Monday, February 11, 2013

An influential preacher talks about depression

How long it has been since I last posted! I'm sorry. I guess my focus has changed to more directly helping people who live with mood disorders. Actually, that has been happening for a long time - through Living Room and other kinds of writings.

I've very recently started sending emails to people who have looked for support through Living Room. Yet there are unfortunately not nearly enough groups to serve everyone. So I'm now sending messages via email to those people - an online Living Room of sorts.

If you'd like to receive these messages, send your email address to me at and I will put you on my list.

Here is my latest sharing:

Charles Haddon (C.H.) Spurgeon (19 June 1834 – 31 January 1892) was a British Particular Baptist preacher. Spurgeon remains highly influential among Christians of different denominations, among whom he is known as the "Prince of Preachers". He was a strong figure in the Reformed Baptist tradition, defending the Church in agreement with the 1689 London Baptist Confession of Faith understanding, and opposing the liberal and pragmatic theological tendencies in the Church of his day. In his lifetime, Spurgeon preached to around 10,000,000 people, often up to 10 times each week at different places.

Spurgeon suffered from depression and left behind writings about it that should comfort any Christian who longs to be understood by other Christians.

I thank Keith, one of our readers, who thoughtfully shared the following link, which contain a lot of what Spurgeon had to say:

If you don't have time to read it all, or find the old English hard to get along with, here is a quick idea of what he talked about:

“I know that wise brethren say, ‘You should not give way to feelings of depression.’ If those who blame quite so furiously could once know what depression is, they would think it cruel to scatter blame where comfort is needed. There are experiences of the children of God which are full of spiritual darkness; and I am almost persuaded that those of God’s servants who have been most highly favoured have, nevertheless, suffered more times of darkness than others.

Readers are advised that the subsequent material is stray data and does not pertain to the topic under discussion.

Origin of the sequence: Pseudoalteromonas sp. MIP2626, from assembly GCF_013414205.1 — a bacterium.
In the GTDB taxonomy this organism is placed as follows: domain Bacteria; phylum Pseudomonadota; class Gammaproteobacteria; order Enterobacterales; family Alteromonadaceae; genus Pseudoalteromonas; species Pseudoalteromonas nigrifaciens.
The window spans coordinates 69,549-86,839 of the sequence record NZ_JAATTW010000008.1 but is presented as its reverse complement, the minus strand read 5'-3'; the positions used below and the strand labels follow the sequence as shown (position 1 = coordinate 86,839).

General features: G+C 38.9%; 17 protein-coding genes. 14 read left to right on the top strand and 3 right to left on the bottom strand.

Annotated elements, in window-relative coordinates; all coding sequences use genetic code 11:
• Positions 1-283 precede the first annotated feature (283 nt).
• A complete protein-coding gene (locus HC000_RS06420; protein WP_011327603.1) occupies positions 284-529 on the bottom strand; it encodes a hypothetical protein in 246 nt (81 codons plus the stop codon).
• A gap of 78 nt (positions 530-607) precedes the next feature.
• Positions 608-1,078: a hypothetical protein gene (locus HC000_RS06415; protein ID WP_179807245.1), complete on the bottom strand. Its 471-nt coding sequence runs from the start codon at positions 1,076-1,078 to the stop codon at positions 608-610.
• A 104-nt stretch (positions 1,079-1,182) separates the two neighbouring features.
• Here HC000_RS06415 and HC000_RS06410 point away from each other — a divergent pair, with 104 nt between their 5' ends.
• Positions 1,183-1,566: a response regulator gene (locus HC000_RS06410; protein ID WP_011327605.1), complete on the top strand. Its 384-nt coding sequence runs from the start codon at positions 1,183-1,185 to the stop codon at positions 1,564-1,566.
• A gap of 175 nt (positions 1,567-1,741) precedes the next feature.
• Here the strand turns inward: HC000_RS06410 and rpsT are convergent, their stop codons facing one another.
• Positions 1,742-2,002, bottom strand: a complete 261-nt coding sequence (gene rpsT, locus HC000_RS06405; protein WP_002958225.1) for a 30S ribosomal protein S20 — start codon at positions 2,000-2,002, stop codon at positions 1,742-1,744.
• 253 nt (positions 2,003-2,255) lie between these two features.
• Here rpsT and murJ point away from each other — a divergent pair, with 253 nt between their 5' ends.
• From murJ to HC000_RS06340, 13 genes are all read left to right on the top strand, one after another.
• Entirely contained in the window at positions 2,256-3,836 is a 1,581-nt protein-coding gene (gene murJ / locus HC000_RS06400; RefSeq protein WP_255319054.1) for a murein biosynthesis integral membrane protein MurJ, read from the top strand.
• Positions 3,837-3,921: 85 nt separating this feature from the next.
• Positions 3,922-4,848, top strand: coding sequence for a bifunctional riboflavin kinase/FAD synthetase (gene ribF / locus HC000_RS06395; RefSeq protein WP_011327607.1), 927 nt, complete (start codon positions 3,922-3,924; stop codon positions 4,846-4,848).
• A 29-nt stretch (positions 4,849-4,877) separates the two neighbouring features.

“The covenant is never known to Abraham so well as when a horror of great darkness comes over him, and then he sees the shining lamp moving between the pieces of the sacrifice. A greater than Abraham was early led of the Spirit into the wilderness, and yet again ere He closed His life He was sorrowful and very heavy in the garden.
“No sin is necessarily connected with sorrow of heart, for Jesus Christ our Lord once said, ‘My soul is exceeding sorrowful, even unto death.’ There was no sin in Him, and consequently none in His deep depression.

“I would, therefore, try to cheer any brother who is sad, for his sadness is not necessarily blameworthy. If his downcast spirit arises from unbelief, let him flog himself, and cry to God to be delivered from it; but if the soul is sighing–’though he slay me, yet will I trust in him ’–its being slain is not a fault.

“The way of sorrow is not the way of sin, but a hallowed road sanctified by the prayers of myriads of pilgrims now with God–pilgrims who, passing through the valley of Baca [lit: of weeping], made it a well, the rain also filled the pools: of such it is written: ‘They go from strength to strength, every one of them in Zion appeareth before God.’
–Charles Haddon Spurgeon: Metropolitan Tabernacle Pulpit, 1881, vol. 27, p. 1595

I hope you find comfort in these words - the kind of comfort you need to receive from a fellow Christian.

May God bless you.

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